preferred embodiment of the invention comprises a composition comprised of
diclazuril in solution with dimethylsulfoxide (OMSO), dimethylamine (DMA) for
mixtures thereof which is formulated for parenteral administration for the
treatment of anti-protozoal infection in man or in animals as provided by the
methods of the invention.
Another preferred embodiment of the invention comprises a composition
comprised of toltrazuril, toltrazuril sulfone, sulfonotoltrazuril or mixtures thereof
in solution with DMSO, DMA or mixtures thereof which is formulated for
parenteral administration for the treatment of anti-protozoa! infection in man or in
animals as provided by the methods of the invention.
Yet another preferred embodiment of the invention comprises a
composition formulated for parenteral or oral administration for treatment of anti-
protozoal infections in man and in animals comprised of a soluble salt, e.g., a
sodium salt, of a triazine-based anticoccidial agent, e.g., clazuril, diclazuril,
letrazuril, toltrazuril, toltrazuril sulfone, or sulfonotoltrazuril and the like.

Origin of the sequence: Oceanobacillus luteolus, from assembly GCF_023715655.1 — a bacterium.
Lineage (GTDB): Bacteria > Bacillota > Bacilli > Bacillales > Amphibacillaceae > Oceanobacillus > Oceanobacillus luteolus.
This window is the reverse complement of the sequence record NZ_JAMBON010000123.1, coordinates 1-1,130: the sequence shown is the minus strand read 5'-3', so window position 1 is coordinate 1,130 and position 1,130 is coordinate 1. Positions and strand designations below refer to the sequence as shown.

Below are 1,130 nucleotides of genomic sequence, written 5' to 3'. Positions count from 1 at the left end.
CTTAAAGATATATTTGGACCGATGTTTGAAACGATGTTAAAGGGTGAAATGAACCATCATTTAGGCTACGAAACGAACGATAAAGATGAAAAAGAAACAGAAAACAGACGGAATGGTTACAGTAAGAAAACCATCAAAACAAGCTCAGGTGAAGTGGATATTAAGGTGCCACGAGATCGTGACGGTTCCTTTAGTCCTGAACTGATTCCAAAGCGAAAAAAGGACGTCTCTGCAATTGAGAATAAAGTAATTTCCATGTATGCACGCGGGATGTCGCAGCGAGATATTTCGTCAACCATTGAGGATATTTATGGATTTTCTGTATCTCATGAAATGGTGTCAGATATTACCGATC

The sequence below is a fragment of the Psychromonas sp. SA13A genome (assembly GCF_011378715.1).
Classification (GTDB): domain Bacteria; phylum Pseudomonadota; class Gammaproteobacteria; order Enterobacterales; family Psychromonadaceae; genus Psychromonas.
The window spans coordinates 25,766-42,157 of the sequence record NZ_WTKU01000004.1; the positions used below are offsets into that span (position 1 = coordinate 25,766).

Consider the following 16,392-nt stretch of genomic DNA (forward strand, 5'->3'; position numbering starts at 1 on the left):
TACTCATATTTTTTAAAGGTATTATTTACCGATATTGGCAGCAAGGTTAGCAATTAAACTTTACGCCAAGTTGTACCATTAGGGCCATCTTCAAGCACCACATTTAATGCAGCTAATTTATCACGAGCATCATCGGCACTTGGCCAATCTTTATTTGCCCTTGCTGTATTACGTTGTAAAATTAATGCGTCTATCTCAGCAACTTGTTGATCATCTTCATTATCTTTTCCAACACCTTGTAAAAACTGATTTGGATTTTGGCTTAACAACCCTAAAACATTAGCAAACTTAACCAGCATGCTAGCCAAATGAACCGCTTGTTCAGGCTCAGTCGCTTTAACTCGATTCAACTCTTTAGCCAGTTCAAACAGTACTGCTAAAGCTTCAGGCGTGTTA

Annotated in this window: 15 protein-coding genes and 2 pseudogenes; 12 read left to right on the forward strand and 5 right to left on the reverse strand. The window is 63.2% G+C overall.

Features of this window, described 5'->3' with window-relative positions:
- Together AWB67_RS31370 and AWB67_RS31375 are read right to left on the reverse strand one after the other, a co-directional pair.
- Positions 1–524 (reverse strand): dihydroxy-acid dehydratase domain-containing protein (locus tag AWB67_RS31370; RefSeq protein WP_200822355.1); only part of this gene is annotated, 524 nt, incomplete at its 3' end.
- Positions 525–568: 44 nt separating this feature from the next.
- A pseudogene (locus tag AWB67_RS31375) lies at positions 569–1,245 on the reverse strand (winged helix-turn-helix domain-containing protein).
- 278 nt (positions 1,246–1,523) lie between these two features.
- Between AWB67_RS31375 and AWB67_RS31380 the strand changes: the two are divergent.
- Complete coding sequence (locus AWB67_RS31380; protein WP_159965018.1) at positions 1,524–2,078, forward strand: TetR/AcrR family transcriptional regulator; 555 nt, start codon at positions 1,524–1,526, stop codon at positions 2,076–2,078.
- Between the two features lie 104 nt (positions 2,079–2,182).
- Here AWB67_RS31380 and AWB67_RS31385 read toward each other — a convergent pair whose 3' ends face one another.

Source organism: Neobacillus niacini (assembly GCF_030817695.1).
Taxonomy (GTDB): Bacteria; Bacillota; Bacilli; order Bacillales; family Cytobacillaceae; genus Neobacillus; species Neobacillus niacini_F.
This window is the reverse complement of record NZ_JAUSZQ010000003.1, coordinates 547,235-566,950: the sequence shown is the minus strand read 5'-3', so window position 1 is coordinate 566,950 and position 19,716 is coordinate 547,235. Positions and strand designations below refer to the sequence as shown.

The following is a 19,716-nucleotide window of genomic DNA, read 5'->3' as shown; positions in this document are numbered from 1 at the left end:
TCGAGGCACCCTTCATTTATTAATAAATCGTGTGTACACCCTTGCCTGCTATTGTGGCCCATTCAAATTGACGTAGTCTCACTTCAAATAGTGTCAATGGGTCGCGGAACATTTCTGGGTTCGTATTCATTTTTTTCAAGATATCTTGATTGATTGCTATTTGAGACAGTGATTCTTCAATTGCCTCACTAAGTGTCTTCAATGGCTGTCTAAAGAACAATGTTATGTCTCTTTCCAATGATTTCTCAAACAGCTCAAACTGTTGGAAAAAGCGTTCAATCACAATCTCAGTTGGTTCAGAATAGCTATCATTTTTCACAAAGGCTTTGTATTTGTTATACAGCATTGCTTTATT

Also provided by the invention is a method for preparation of water-
soluble forms of triazine-based anticoccidial agents, e.g., clazuril, diclazuril,
letrazuril, toltrazuril, toltrazuril sulfone, or sulfonotoltrazuril for use in the
methods of treatment of anti-protozoal infections provided by the invention.
DETAILED DESCRIPTION OF THE INVENTION
The present invention provides a composition and method for the
parenteral treatment of protozoan (apicoplexan) infections in man and in animals.
The protozoan parasite can be any protozoan known to infect man or animals,
including, but not limited to, e.g., Babesia spp. Sarcocystis spp. Neosponim spp.
Crytosporidium spp. Toxoplasma spp. and the like.
It is contemplated that the compositions of the invention can be formulated